They’re not using “free” images.
As a designer, you can pay stock agencies to acquire usage rights to their images. In the case of Adobe Stock you can pay about $10 for a ‘standard license’ to use one of the furniture cut outs. Your client hires you to make a flyer for them, you pay $10 for a standard license, then deliver a finished flyer to them, and they can print up to 500,000 flyers. If they want more than that you can pay for another standard license.
Say you want to make a template like the ones above, then you need an ‘extended license’. You pay Adobe Stock $80, and then you have the rights to place that same furniture cut out into a flyer, then sell that flyer on Adobe Stock… assuming it passes their inspection and they accept it into their collection. It’s important to note that you can’t turnaround and sell that image by itself, on Adobe or anywhere, but you can incorporate it into templates you’ve designed and products for resale.
Keep in mind that if you sell your newly created furniture template on Adobe Stock they really don’t pay you much. Most of their sales are on subscription, which will net you around $0.20 per download. At best, you might get around $3 per sale. It may take you awhile to earn back the $80 you spent on the license, and even more if Adobe’s search algorithm decides to bury you on page 5000 of a search return. Buyers might never see your template.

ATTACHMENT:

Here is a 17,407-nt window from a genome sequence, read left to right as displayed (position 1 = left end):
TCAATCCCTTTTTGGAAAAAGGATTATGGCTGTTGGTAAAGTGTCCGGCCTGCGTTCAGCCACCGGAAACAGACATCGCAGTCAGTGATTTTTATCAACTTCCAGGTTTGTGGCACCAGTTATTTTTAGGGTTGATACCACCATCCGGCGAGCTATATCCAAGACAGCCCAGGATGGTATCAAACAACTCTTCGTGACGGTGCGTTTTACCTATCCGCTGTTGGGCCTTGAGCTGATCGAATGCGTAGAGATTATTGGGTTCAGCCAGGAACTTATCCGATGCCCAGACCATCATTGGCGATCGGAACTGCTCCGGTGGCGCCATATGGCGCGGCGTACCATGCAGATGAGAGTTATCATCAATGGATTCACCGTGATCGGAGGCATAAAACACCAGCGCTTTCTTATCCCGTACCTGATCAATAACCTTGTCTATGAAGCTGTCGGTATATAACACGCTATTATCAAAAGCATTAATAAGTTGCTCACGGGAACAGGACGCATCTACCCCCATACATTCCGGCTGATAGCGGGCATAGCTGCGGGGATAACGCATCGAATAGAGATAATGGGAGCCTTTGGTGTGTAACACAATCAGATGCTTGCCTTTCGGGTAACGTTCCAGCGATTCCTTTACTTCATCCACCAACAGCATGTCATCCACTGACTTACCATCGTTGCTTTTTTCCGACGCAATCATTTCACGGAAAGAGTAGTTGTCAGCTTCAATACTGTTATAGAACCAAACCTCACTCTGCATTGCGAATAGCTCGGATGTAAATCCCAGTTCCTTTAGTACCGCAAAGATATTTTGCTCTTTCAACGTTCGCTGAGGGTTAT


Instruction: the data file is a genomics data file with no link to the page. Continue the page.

One workaround that some people use is to not include the high res licensed image in the template. The buyer purchases your template, opens up the layered PSD file, sees the furniture layer with a low res watermarked placeholder image on a layer that contains a link to the web page where they can secure the rights to the image. They license and download, then place it on the layer so that the clipping path you created can be applied to it. Istock used to forbid that kind of usage. Each stock site may have it’s own policy.
Make sure you understand the licensing before doing this. It’s a mess, and it varies by site, and they’ve all got different standards for what constitutes an extended license, and some like Getty are quite litigious. And on top of that, photographers and illustrators can opt out of making their work available through extended licenses. Keep documentation of your licenses.